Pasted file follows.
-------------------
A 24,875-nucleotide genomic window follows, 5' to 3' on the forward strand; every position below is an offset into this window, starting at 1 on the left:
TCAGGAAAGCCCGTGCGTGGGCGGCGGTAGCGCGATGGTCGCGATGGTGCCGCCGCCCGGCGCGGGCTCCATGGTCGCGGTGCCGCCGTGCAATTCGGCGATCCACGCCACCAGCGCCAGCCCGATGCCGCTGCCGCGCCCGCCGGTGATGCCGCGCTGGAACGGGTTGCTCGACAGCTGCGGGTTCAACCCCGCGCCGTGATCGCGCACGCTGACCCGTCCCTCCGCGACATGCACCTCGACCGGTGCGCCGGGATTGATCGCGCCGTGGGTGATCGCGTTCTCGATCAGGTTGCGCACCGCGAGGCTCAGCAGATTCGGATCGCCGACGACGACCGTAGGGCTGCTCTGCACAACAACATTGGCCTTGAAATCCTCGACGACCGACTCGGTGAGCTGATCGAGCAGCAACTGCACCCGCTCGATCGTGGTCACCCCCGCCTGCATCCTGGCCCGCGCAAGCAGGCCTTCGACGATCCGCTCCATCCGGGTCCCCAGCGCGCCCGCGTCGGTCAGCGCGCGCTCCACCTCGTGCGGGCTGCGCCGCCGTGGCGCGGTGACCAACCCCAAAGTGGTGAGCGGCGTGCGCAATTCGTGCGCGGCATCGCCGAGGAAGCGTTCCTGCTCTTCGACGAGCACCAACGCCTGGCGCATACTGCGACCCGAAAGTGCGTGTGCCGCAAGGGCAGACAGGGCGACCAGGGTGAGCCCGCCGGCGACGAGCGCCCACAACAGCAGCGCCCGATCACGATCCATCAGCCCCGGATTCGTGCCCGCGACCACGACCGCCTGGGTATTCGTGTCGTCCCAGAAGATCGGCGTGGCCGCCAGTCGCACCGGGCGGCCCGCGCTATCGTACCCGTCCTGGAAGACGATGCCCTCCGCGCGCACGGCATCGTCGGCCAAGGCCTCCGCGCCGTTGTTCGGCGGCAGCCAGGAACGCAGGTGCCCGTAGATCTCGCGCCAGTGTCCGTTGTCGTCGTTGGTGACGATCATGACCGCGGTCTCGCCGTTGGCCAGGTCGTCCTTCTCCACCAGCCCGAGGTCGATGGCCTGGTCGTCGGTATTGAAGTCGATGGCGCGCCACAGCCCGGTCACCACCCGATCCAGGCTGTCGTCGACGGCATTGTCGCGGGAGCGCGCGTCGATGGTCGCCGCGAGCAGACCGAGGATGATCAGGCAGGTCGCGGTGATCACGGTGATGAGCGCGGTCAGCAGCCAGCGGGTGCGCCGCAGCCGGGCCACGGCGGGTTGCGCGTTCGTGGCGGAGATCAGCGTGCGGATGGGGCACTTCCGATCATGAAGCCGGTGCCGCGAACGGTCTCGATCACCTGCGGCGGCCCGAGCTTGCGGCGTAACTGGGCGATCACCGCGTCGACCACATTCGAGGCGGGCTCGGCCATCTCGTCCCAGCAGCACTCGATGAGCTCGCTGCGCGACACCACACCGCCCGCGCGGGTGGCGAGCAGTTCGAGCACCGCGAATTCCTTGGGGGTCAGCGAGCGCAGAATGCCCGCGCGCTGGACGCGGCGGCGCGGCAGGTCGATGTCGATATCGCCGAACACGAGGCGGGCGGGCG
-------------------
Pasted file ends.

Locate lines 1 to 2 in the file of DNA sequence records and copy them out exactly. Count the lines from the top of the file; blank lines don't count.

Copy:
A 24,875-nucleotide genomic window follows, 5' to 3' on the forward strand; every position below is an offset into this window, starting at 1 on the left:
TCAGGAAAGCCCGTGCGTGGGCGGCGGTAGCGCGATGGTCGCGATGGTGCCGCCGCCCGGCGCGGGCTCCATGGTCGCGGTGCCGCCGTGCAATTCGGCGATCCACGCCACCAGCGCCAGCCCGATGCCGCTGCCGCGCCCGCCGGTGATGCCGCGCTGGAACGGGTTGCTCGACAGCTGCGGGTTCAACCCCGCGCCGTGATCGCGCACGCTGACCCGTCCCTCCGCGACATGCACCTCGACCGGTGCGCCGGGATTGATCGCGCCGTGGGTGATCGCGTTCTCGATCAGGTTGCGCACCGCGAGGCTCAGCAGATTCGGATCGCCGACGACGACCGTAGGGCTGCTCTGCACAACAACATTGGCCTTGAAATCCTCGACGACCGACTCGGTGAGCTGATCGAGCAGCAACTGCACCCGCTCGATCGTGGTCACCCCCGCCTGCATCCTGGCCCGCGCAAGCAGGCCTTCGACGATCCGCTCCATCCGGGTCCCCAGCGCGCCCGCGTCGGTCAGCGCGCGCTCCACCTCGTGCGGGCTGCGCCGCCGTGGCGCGGTGACCAACCCCAAAGTGGTGAGCGGCGTGCGCAATTCGTGCGCGGCATCGCCGAGGAAGCGTTCCTGCTCTTCGACGAGCACCAACGCCTGGCGCATACTGCGACCCGAAAGTGCGTGTGCCGCAAGGGCAGACAGGGCGACCAGGGTGAGCCCGCCGGCGACGAGCGCCCACAACAGCAGCGCCCGATCACGATCCATCAGCCCCGGATTCGTGCCCGCGACCACGACCGCCTGGGTATTCGTGTCGTCCCAGAAGATCGGCGTGGCCGCCAGTCGCACCGGGCGGCCCGCGCTATCGTACCCGTCCTGGAAGACGATGCCCTCCGCGCGCACGGCATCGTCGGCCAAGGCCTCCGCGCCGTTGTTCGGCGGCAGCCAGGAACGCAGGTGCCCGTAGATCTCGCGCCAGTGTCCGTTGTCGTCGTTGGTGACGATCATGACCGCGGTCTCGCCGTTGGCCAGGTCGTCCTTCTCCACCAGCCCGAGGTCGATGGCCTGGTCGTCGGTATTGAAGTCGATGGCGCGCCACAGCCCGGTCACCACCCGATCCAGGCTGTCGTCGACGGCATTGTCGCGGGAGCGCGCGTCGATGGTCGCCGCGAGCAGACCGAGGATGATCAGGCAGGTCGCGGTGATCACGGTGATGAGCGCGGTCAGCAGCCAGCGGGTGCGCCGCAGCCGGGCCACGGCGGGTTGCGCGTTCGTGGCGGAGATCAGCGTGCGGATGGGGCACTTCCGATCATGAAGCCGGTGCCGCGAACGGTCTCGATCACCTGCGGCGGCCCGAGCTTGCGGCGTAACTGGGCGATCACCGCGTCGACCACATTCGAGGCGGGCTCGGCCATCTCGTCCCAGCAGCACTCGATGAGCTCGCTGCGCGACACCACACCGCCCGCGCGGGTGGCGAGCAGTTCGAGCACCGCGAATTCCTTGGGGGTCAGCGAGCGCAGAATGCCCGCGCGCTGGACGCGGCGGCGCGGCAGGTCGATGTCGATATCGCCGAACACGAGGCGGGCGGGCG